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CASTLE DANGER…. The World Cup of Hockey experience didn’t last long for Team USA and it wasn’t exactly a fun outing either. They were basically eliminated from Medal Round competition in Game 2 after losing to Team Canada 4-2. They played the Czech Republic two nights later and lost that match as well in a 4-3 snooze fest. Team USA ended their tourney appearance without being in Toronto long enough to send off postcards to family and friends. Their results, 0-3 versus Team Europe, (who is the surprise Final entrant versus Canada) 2-4 versus Canada, and the 3-4 clunker versus those pesky Czechs. 5 Goals for, 10 Goals Against.
This has been enough of a mental downer to send many fans and analysts into a tailspin in regards to Team USA and even to the point of eviscerating USA Hockey, it’s parent organization. Relative to the tourney critique, the USA just didn’t play well enough to get it done. The net minding was average at best, the team defensive play was good at times, lackadaisical more of the time and the offensive play was sporadic and looked uninspired. Special teams play wasn’t and the team managed only one Power Play goal in the 3 games, but the Penalty kill was solid. And the biggest impression left upon me by this club was that they just were not inspired enough or passionate enough to win this tourney. I saw absolutely no fire, especially in Game One versus Team Euro when you think they would have come out ready to chew the hind end off of a skunk.
The “lack of fire” theme was sort of present throughout the tourney, which would make you pause and shake your head considering one of the fiercest coaches in the game, John Tortorella was behind the Yanks bench. I mean, I’m certain the team effort was quite strong in every game, but to watch them they just seemed to be playing more deliberate then driven.
In specific areas, Goalie Jonathan Quick ended up with a .863 Save Percentage and a 3.56 Goals Against average. Ben Bishop had a .800 SP and a 6.0 GA. Cory Schneider came in for some mop up work. While I perceived the play between the pipes to be inadequate, I must acknowledge that I have always said that it takes 6 players to prevent a goal and that clearly wasn’t working for the Americans. For the skaters, 9 out of 10 of the top 10 in statistical rank on the club ended up as “minuses” in the plus/minus stat, mirroring the teams poor defensive play. The top three in that rank each had 2 points total in the 3 games. There isn’t much to add to that. After the loss to the Canadians and then to the Czechs, the media shivs came out to carve up the team and the organization. They were taken to task for choosing Torts as the Head Coach, taken to task for the roster selection and I think just about every management member of the club was also beaten down to a fair-thee-well.
All in all an embarrassing outing from an American perspective. Team USA General Managers Dean Lombardi and Brian Burke were verbally tarred and feathered by Yahoo Sports Greg “Puck Daddy” Wyshynski, and many others, smelling blood in the water piled on. I bring up Wyshynski first because his was the most pointed article I came across. I thought some of the critique was objective, but a lot of it came across as anti-American trash talk. So, is USA Hockey about to jump off of a cliff or close to it as some scribes had advised? Hardly. USA Hockey is in no way in the dire straits as observed by some.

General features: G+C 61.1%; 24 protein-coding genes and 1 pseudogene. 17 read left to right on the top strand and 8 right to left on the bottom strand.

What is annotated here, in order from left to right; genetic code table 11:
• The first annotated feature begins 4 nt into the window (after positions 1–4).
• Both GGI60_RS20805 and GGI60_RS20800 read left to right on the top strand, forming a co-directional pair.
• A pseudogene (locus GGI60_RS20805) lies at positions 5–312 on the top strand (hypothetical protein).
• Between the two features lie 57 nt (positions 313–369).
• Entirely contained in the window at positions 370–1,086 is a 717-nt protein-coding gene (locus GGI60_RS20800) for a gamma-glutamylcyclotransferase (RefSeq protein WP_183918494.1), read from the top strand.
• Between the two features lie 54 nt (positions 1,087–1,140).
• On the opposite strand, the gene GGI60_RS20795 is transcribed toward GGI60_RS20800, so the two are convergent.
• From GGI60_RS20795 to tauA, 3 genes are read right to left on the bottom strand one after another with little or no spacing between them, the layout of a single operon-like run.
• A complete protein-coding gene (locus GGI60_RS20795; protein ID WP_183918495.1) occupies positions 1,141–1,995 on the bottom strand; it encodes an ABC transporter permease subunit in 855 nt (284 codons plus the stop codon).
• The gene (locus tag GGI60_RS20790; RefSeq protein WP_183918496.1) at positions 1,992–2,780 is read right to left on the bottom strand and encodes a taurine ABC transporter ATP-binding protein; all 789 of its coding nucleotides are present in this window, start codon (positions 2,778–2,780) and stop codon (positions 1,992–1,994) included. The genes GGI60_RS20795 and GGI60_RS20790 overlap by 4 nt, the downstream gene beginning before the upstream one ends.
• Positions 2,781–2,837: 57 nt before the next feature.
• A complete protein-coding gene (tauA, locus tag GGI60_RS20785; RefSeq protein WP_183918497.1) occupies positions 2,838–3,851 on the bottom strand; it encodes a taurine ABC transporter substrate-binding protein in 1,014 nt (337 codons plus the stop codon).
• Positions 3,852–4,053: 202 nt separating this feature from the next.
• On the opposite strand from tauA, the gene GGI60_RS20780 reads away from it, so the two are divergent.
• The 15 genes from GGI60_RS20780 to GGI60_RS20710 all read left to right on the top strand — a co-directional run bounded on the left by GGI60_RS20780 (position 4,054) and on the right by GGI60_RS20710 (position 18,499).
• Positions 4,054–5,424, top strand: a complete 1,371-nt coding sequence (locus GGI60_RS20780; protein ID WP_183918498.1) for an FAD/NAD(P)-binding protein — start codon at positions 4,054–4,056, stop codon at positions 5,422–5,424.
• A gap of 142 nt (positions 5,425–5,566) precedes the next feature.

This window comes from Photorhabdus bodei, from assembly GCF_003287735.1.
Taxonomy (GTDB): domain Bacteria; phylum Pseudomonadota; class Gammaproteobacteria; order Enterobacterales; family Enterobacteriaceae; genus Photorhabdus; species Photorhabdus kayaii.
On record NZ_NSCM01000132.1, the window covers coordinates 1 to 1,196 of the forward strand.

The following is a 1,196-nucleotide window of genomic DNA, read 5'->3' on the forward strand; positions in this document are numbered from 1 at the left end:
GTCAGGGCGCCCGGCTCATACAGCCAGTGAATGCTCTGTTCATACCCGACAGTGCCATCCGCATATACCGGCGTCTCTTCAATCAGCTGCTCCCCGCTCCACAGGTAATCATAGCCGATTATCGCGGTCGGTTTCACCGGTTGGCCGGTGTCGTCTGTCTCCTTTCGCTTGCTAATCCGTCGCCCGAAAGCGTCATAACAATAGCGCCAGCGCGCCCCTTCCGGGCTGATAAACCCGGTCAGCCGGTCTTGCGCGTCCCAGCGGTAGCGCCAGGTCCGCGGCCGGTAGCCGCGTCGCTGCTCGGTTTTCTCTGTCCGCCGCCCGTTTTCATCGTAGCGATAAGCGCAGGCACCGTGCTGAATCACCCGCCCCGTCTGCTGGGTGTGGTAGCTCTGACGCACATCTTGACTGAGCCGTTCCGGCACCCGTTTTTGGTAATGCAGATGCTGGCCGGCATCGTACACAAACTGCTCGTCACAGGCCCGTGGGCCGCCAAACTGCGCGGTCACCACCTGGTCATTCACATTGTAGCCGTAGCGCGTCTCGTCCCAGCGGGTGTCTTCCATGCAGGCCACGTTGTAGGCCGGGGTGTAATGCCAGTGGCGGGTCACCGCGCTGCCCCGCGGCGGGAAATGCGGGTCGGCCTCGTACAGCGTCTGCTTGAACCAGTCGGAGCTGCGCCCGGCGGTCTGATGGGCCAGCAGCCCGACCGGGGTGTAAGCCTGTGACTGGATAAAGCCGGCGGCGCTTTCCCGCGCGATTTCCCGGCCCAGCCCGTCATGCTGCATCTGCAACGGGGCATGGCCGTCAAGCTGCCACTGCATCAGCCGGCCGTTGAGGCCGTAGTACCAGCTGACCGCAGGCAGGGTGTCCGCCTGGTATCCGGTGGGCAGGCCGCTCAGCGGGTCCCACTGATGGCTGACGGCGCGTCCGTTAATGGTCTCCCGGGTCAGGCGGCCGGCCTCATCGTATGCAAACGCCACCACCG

Was Torts the best coaching choice available? Maybe, maybe not, but when he was chosen he was an out of work NHLer and the prevailing wisdom was in regard to all of the prep time he could put in ahead of the event. Would Peter Laviolette have been a better choice? Who can honestly say? That’s a roulette wheel right there. The Roster selection has been widely panned, mostly for the players that weren’t there. But really, considering how the tourney played out, does a Phil Kessel change the outcome for the team? Was he physically ready to play after summer surgery/rehab? Probably the bigger challenge for the team was that the best American players weren’t available for this roster, playing on the Team North America Roster instead due to the tourney format. And they are exactly why USA Hockey isn’t on the International hockey death bed that so many have them on right now.
In the last two NHL Entry Drafts the USA has had the Number one choice and the Number two choice respectively. Four of the top ten overall scorers in the NHL regular season last year were Americans, and the Number one player in that stat was a Yank. To be honest and it pains me to say this, the Canadians are still the Gold standard. It’s that simple. We are gaining on them but are still not producing, in terms of depth, the number of skilled and quality players that they are. Is it set in stone that that is the way it will be? Not in the least. USA hockey numbers are still in growth mode and to have more athletes to choose from bodes well for the USA organization Did the outcome of this event really stink? Without question. Should a shakeup in the organization be considered? By all means. Is it the end of the world for Team USA? Not at all, there are plenty of positive assets to work with and build upon. Sorry Puck Daddy, it’s not time to search for the nuclear code….
THE MOST EXCITING TEAM in the entire tourney was the Team North America “Young Guns” entry. Over the summer they were given little chance to do anything in the tourney, and lo and behold their hopes for a berth in the semi’s lasted longer then Team USA’s. They went 2-1 and if it weren’t for having to depend on the lackluster Finn’s to beat the Russians to advance, they just might have gotten at least one more tilt in. They were the fastest team in the event and endeared themselves to all fans in the process. Well done! PEACE